By request: a thought on Season 3 of Battlestar Galactica

Jon Sauder, this is for you.

WARNING! HERE BE SPOILERS!

Okay, now that we’re safe, welcome to the blog post. For the sake of speed, I’m assuming that you’ve seen Battlestar Galactica through where I am, which is Episode 1 of Season 3.

The last episode of Season 2.5 was rushed, in my opinion, but it put the characters on a new planet (New Caprica), lowering the humans’ defenses and scattering the crew of the two battlestars. Then, suddenly, the Cylons show up in force, capturing New Caprica and enslaving the humans. The fleet is caught off-guard and jumps to regroup elsewhere.

As a result, Season 3 opens with some of the characters being with the fleet, while others are part of the resistance on New Caprica. And this is where I realized that this season of Battlestar Galactica is about Iraq.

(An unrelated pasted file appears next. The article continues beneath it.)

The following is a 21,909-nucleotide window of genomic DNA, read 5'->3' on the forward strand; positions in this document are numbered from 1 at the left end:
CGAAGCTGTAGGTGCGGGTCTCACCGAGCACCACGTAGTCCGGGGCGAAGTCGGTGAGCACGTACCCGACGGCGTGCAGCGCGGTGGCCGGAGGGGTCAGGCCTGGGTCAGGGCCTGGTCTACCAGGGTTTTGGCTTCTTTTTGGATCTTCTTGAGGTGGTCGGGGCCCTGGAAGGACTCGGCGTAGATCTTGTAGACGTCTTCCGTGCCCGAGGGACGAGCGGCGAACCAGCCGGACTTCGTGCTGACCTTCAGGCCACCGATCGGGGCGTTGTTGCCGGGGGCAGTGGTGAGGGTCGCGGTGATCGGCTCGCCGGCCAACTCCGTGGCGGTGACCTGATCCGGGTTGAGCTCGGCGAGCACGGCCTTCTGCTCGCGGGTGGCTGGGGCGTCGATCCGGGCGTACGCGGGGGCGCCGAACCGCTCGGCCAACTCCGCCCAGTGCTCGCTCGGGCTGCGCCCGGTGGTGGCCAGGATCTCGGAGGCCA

So, we have a collection of characters whom we care about in the position of being resistance fighters, or, as both humans and Cylons label them, the “insurgency”. Hmm, where have I heard this term before?

In their attempts to suppress the insurgency, the Cylons have various detention centers, where suspected insurgents are “detained” and “interrogated”, even tortured. One shot of these people being rounded up included a prisoner tied with plastic zip-ties, similar to what the U.S. military uses.

Moreover, we have the beginnings of a human police force, being set up by the Cylons, so that the Iraqis–I mean, the humans–can police themselves. Of course, members of this police force are viewed as turncoats and are targeted by the insurgency.

Indeed, the latest target of the insurgency is the graduating class of the police academy, which is blown up by a man who agreed to be a human bomb. And, in case you missed the point, the scene where the bomber agrees to the mission is accompanied by Arabic-sounding music.